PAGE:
Increasing the retention rate of women in science, technology, engineering, and math (STEM) fields could help stem the U.S.'s declining share in world patenting and scientific publishing, writes McGill University professor Jennifer Hunt.
A recent report, "The Athena Factor: Reversing the Brain Drain in Science, Engineering, and Technology," by Sylvia Ann Hewlett, identifies the major reasons why women leave STEM fields at a higher rate than men, from the lack of a buddy network to outright sexual harassment, and proposes ways to make STEM careers more friendly to women. The exit rate for women compared to men is higher in science and engineering than in other fields, according to the 1993 and 2003 National Surveys of College Graduates. The gap is concentrated more in engineering than in science, and in exits to other fields rather than to unemployment.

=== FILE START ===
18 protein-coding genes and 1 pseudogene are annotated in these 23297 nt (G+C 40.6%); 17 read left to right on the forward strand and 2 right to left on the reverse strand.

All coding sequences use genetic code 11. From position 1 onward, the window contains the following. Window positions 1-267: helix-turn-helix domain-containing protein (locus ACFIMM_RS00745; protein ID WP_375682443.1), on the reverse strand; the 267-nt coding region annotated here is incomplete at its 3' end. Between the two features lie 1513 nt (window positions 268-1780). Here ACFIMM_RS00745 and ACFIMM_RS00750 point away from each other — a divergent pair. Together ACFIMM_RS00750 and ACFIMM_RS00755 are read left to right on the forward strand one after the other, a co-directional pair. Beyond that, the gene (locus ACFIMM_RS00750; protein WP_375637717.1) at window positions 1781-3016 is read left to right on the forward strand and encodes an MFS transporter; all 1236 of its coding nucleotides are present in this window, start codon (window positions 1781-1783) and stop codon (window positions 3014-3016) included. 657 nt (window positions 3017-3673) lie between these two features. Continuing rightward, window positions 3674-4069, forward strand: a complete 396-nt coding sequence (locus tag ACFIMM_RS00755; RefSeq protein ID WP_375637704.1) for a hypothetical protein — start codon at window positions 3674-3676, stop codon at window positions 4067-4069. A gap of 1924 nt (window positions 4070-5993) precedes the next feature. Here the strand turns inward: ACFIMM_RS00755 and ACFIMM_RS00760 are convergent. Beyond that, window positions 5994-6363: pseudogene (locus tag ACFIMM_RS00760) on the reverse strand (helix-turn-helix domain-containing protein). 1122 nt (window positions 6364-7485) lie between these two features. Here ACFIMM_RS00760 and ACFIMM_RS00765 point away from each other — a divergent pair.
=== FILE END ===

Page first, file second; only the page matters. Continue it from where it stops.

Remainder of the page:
An analysis of the surveys shows the gap between the female and male exit rates from a field is related to the share of men who studied the field. For example, if engineering fields have the highest number of female exits, it is because they have the highest share of men. The share of men also explains the excess female exits for pay and promotion reasons.
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